How do you keep your students engaged in meaningful work during these final, crazy days of May?
The first time I read Billy Collins’ poem “On Turning Ten,” I thought it would be wonderful if my 8th graders wrote poems about the nostalgia of childhood and the uncertainty of growing up, since they were kind of in the middle: finished with elementary school and looking forward to high school. We watched a video of Collins reciting the poem, and I distributed it on paper so we could dig in to the imagery that made the poem so powerful. We talked about the value of specific details (“I could make myself invisible by drinking a glass of milk a certain way,” “my bicycle never leaned against the garage as it does today, all the dark blue speed drained out of it”), and then they started working on their own poems.
But before long, they started complaining. They didn’t know what to write. They didn’t understand why Collins would compare growing up to “a kind of measles of the spirit, a mumps of the psyche, a disfiguring chicken pox of the soul.” They didn’t get the nostalgia at all. One student helped me see why the assignment that I thought would be so sweet was falling flat: “Mrs. Bradley, we aren’t sad about growing up! We can’t wait to get to high school, to learn to drive, to get a job!”
Ah ha. Now I got it. They were a little young to be feeling nostalgic about childhood; in fact, they were still in it. Collins, after all, didn’t write “On Turning Ten” when he was nine going on ten. He waited until he was an adult and could appreciate those years.
But I wasn’t ready to give up. I knew my students would experience rollercoaster emotions as they hurtled toward the end of 8th grade and began to anticipate moving on to high school. It may not be cool to fear growing up, but many of them were feeling just what Collins did; they just didn’t know how to identify and express it.
So we worked backwards. They took out their notebooks for some brainstorming. We started with kindergarten, 1st grade, 2nd grade: what clothes do you remember wearing? What TV shows did you watch? What did you do at recess? What did you eat for lunch? Who were your teachers? Your friends?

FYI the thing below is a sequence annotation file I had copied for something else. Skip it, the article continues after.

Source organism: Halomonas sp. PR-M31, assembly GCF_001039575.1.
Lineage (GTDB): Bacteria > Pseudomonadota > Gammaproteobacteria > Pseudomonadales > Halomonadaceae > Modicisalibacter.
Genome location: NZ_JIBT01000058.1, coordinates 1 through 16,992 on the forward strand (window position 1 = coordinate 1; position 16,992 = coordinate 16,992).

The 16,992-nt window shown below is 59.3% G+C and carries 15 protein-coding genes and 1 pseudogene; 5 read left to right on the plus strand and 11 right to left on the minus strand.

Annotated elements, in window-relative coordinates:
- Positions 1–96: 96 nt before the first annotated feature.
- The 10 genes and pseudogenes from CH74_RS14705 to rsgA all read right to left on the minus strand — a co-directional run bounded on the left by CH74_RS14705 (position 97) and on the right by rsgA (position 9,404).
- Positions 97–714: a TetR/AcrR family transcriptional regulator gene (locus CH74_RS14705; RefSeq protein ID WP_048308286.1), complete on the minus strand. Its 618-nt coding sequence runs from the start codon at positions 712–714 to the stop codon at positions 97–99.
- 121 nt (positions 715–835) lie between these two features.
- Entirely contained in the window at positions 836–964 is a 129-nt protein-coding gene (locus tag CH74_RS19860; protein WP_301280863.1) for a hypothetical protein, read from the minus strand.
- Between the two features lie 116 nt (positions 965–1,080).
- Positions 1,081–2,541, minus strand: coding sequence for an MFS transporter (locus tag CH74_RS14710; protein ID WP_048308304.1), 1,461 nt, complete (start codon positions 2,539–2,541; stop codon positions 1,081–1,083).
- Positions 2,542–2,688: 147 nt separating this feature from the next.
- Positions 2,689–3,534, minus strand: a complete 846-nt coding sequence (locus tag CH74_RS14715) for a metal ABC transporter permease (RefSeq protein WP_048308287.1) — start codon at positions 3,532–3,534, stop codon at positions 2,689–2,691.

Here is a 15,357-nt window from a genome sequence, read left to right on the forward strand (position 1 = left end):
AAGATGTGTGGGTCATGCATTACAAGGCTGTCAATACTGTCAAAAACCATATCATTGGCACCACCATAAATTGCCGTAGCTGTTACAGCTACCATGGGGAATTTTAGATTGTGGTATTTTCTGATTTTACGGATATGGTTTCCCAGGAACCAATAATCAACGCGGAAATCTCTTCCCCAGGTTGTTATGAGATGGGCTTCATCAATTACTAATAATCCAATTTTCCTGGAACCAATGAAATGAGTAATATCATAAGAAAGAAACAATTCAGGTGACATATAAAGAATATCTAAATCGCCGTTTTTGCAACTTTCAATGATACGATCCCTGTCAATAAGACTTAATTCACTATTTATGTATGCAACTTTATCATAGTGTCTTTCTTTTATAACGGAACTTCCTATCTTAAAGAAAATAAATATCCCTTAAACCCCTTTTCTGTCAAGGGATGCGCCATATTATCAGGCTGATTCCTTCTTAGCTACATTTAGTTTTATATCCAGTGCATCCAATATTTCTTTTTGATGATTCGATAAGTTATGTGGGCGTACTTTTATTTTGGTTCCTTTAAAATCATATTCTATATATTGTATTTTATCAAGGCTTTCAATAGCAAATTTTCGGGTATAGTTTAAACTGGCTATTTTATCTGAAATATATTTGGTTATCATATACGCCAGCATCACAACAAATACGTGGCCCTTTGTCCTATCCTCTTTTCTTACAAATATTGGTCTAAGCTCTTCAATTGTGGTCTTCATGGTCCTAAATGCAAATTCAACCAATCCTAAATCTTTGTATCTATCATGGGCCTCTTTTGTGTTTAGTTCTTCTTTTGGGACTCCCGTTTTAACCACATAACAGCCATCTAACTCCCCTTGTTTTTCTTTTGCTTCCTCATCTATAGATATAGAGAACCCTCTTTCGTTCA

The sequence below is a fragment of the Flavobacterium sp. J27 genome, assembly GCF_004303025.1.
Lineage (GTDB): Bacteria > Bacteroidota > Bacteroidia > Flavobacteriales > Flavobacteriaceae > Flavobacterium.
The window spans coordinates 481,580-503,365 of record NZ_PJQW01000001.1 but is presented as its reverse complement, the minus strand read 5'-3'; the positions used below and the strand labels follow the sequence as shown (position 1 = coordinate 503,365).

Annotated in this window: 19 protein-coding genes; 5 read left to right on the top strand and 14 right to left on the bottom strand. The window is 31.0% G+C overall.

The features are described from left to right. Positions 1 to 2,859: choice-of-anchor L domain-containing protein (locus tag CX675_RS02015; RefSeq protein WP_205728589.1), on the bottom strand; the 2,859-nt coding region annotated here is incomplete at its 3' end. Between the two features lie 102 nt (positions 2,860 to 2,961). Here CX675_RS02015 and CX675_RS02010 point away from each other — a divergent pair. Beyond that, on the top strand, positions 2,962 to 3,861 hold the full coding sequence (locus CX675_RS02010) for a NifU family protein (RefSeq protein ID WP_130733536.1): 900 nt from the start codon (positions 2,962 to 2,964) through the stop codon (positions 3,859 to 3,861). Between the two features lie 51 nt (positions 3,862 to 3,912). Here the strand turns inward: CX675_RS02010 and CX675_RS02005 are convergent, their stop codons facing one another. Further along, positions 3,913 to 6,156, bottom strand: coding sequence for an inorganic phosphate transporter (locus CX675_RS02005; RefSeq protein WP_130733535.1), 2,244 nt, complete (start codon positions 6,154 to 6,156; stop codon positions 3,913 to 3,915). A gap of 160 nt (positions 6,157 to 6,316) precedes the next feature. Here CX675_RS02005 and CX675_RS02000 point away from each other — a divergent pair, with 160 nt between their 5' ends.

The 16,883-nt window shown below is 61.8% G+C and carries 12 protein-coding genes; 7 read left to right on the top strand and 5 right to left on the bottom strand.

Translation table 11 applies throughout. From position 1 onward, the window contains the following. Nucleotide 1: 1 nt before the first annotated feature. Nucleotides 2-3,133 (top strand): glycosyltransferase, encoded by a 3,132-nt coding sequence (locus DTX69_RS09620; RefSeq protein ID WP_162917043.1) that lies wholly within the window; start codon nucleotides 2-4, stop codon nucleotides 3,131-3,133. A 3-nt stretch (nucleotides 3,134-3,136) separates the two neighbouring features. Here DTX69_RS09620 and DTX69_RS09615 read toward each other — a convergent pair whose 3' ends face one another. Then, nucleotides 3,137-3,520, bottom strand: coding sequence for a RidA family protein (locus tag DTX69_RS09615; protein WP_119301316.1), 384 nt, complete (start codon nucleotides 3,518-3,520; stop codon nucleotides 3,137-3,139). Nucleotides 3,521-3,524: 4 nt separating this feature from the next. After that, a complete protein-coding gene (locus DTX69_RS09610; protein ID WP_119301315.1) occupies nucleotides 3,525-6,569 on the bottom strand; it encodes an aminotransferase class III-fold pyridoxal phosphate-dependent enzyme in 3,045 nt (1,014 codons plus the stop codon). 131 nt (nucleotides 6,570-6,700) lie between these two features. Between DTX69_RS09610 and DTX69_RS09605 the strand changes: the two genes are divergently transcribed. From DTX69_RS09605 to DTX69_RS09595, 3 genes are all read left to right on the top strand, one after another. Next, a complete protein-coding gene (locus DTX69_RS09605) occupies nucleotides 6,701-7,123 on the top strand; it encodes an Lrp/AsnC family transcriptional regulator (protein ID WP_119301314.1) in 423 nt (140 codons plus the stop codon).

Thinking of my now-grown children, I tossed out some memories of my own: “Did you wear those light-up shoes?” The room exploded! “I had those!” “Those were soooo cool!” “I had the rolling ones!” And then I asked, “Did you watch Blue’s Clues or Sponge Bob?”
The room was filled with happy remembering. Now it was my turn to be quiet while they got lost in the details of their childhoods. They brainstormed with their friends, bouncing memories off each other until the room swirled with sweet nostalgia, these just-turned-teens so worried about being cool, laughing as they remembered their worn out superhero costume that they insisted on wearing everywhere, including the grocery store.
Now I know that we need to start this assignment with backwards brainstorming, giving them time to fall into nostalgia on their own, to appreciate their innocent little selves before they think about growing up. And then when we read “On Turning Ten,” they get it. They sigh at the closing lines:
“But now when I fall upon the sidewalks of life, I skin my knees. I bleed.”
They understand those sidewalks now, and when they write their own poems, they are so sweetly nostalgic they make me cry, every time:
Now it’s time to hang up my invisibility cloak. Now you see me Exposed to pain and responsibilities. ~Humberto
I was the crazy little girl who jumped off her bed thinking I would dive into the ocean but instead ended up with a sprained arm. ~Dulce
Math Facts, book reports, mission project, and cursive writing These things troubled me about turning 10 I was worried about big changes. ~Lucas
I won’t cry out of sadness I refuse to give in to my fear I can’t let go of the warm rays of sun on my skin I’ll never let go of my imagination. ~Brenna
Even if the images were in the past they stay with me forever, all I have to do is open my mouth and tell my story with a smile. ~Amelie
Sometimes a lesson has to go wrong before we can get it right. Right?